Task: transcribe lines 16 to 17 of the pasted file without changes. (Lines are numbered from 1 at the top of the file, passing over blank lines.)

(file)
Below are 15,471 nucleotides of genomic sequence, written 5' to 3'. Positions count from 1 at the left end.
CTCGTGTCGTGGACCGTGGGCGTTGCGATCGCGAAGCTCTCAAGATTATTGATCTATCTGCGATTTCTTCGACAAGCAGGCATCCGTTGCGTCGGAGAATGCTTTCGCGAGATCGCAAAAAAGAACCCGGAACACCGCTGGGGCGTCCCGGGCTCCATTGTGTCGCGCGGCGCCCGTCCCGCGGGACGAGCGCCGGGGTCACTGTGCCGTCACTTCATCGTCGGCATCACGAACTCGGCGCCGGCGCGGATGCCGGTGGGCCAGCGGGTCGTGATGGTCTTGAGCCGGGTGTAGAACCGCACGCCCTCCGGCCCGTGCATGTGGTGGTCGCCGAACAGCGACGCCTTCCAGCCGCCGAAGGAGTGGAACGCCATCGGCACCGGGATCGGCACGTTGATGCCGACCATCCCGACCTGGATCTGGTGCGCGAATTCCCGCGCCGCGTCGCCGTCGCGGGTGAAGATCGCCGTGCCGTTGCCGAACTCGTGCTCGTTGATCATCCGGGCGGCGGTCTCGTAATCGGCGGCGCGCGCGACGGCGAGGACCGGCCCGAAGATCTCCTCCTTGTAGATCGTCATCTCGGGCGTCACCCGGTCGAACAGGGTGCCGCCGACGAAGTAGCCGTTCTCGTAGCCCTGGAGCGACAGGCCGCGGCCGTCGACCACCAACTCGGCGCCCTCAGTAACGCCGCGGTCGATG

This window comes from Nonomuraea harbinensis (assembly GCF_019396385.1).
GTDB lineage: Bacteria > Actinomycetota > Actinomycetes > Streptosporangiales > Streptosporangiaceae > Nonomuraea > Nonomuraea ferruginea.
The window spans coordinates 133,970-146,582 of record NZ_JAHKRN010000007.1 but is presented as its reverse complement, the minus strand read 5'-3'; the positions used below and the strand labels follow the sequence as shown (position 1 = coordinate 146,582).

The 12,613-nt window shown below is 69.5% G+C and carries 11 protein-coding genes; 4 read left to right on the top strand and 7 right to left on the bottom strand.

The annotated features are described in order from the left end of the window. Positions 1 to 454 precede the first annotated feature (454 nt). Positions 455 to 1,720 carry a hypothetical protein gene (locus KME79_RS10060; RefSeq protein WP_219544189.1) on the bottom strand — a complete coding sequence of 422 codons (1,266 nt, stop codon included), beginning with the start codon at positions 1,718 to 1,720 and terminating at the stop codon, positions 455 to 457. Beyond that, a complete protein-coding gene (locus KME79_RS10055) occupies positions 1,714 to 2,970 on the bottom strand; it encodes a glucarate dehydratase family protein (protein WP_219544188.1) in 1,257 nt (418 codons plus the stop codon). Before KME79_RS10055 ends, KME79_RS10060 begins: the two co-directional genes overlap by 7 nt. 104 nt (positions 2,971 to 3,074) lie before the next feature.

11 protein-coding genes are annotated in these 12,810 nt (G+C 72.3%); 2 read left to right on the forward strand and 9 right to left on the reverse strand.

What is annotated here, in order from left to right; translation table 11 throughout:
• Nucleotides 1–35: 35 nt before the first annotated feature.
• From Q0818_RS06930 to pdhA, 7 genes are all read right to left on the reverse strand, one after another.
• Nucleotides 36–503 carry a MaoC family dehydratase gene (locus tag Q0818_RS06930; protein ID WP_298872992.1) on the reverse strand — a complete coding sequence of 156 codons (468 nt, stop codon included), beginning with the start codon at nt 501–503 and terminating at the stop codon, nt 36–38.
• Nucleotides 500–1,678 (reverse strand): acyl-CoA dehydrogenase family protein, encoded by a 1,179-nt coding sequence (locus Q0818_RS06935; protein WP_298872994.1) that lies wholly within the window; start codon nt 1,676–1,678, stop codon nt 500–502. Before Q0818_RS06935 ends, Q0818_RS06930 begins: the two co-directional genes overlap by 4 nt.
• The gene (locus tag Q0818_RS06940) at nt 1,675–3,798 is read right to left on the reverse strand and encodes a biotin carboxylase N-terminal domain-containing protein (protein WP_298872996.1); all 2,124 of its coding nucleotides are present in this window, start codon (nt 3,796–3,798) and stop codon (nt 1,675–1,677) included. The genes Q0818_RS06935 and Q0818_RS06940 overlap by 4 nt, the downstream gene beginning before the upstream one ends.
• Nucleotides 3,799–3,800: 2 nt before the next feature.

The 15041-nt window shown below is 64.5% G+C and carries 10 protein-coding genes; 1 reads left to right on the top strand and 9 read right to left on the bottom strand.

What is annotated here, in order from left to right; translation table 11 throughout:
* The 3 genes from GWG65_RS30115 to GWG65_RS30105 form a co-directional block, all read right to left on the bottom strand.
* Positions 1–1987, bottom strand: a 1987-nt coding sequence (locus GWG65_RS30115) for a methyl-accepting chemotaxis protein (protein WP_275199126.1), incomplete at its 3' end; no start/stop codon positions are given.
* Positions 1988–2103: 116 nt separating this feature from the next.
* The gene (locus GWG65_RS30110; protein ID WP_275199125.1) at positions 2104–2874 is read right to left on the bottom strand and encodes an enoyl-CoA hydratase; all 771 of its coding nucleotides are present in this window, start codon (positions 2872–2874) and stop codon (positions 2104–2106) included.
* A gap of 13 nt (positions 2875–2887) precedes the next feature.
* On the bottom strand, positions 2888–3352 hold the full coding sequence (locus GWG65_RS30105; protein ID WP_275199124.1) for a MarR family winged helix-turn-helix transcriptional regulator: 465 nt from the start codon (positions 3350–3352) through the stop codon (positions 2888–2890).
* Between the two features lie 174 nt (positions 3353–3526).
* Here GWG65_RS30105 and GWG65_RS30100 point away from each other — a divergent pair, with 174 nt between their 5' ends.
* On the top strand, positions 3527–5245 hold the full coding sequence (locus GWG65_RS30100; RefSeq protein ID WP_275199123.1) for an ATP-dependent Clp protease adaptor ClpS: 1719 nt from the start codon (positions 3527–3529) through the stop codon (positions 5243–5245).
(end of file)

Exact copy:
The 15041-nt window shown below is 64.5% G+C and carries 10 protein-coding genes; 1 reads left to right on the top strand and 9 read right to left on the bottom strand.

What is annotated here, in order from left to right; translation table 11 throughout: